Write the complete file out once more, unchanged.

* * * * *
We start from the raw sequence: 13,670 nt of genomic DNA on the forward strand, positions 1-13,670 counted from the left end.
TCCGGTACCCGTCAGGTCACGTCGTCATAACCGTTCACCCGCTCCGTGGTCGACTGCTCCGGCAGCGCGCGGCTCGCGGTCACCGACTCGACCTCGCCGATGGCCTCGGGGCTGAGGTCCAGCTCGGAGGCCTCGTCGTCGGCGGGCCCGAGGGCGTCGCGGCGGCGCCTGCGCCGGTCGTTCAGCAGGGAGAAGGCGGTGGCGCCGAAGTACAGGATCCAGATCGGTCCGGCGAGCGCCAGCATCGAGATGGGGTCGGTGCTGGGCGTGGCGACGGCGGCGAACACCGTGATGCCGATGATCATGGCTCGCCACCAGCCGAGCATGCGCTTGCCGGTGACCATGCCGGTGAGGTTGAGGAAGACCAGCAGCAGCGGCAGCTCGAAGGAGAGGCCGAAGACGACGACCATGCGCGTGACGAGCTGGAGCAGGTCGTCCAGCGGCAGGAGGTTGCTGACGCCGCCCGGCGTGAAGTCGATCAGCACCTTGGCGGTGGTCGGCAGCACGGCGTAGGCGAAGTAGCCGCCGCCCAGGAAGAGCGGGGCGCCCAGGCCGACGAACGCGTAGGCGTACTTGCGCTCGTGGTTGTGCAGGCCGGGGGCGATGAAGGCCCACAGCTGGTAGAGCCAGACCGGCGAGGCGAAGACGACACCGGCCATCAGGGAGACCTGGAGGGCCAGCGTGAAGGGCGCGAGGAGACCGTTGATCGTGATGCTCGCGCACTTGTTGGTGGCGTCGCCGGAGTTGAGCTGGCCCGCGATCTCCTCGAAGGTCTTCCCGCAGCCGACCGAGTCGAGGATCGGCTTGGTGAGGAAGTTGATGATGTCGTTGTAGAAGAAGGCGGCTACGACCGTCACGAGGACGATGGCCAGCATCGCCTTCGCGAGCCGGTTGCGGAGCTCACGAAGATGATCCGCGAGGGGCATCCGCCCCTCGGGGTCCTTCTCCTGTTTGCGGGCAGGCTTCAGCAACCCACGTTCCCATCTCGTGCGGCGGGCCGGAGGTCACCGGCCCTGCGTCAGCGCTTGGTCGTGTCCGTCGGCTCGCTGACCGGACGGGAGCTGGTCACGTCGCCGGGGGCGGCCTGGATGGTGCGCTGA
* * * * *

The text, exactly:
We start from the raw sequence: 13,670 nt of genomic DNA on the forward strand, positions 1-13,670 counted from the left end.
TCCGGTACCCGTCAGGTCACGTCGTCATAACCGTTCACCCGCTCCGTGGTCGACTGCTCCGGCAGCGCGCGGCTCGCGGTCACCGACTCGACCTCGCCGATGGCCTCGGGGCTGAGGTCCAGCTCGGAGGCCTCGTCGTCGGCGGGCCCGAGGGCGTCGCGGCGGCGCCTGCGCCGGTCGTTCAGCAGGGAGAAGGCGGTGGCGCCGAAGTACAGGATCCAGATCGGTCCGGCGAGCGCCAGCATCGAGATGGGGTCGGTGCTGGGCGTGGCGACGGCGGCGAACACCGTGATGCCGATGATCATGGCTCGCCACCAGCCGAGCATGCGCTTGCCGGTGACCATGCCGGTGAGGTTGAGGAAGACCAGCAGCAGCGGCAGCTCGAAGGAGAGGCCGAAGACGACGACCATGCGCGTGACGAGCTGGAGCAGGTCGTCCAGCGGCAGGAGGTTGCTGACGCCGCCCGGCGTGAAGTCGATCAGCACCTTGGCGGTGGTCGGCAGCACGGCGTAGGCGAAGTAGCCGCCGCCCAGGAAGAGCGGGGCGCCCAGGCCGACGAACGCGTAGGCGTACTTGCGCTCGTGGTTGTGCAGGCCGGGGGCGATGAAGGCCCACAGCTGGTAGAGCCAGACCGGCGAGGCGAAGACGACACCGGCCATCAGGGAGACCTGGAGGGCCAGCGTGAAGGGCGCGAGGAGACCGTTGATCGTGATGCTCGCGCACTTGTTGGTGGCGTCGCCGGAGTTGAGCTGGCCCGCGATCTCCTCGAAGGTCTTCCCGCAGCCGACCGAGTCGAGGATCGGCTTGGTGAGGAAGTTGATGATGTCGTTGTAGAAGAAGGCGGCTACGACCGTCACGAGGACGATGGCCAGCATCGCCTTCGCGAGCCGGTTGCGGAGCTCACGAAGATGATCCGCGAGGGGCATCCGCCCCTCGGGGTCCTTCTCCTGTTTGCGGGCAGGCTTCAGCAACCCACGTTCCCATCTCGTGCGGCGGGCCGGAGGTCACCGGCCCTGCGTCAGCGCTTGGTCGTGTCCGTCGGCTCGCTGACCGGACGGGAGCTGGTCACGTCGCCGGGGGCGGCCTGGATGGTGCGCTGA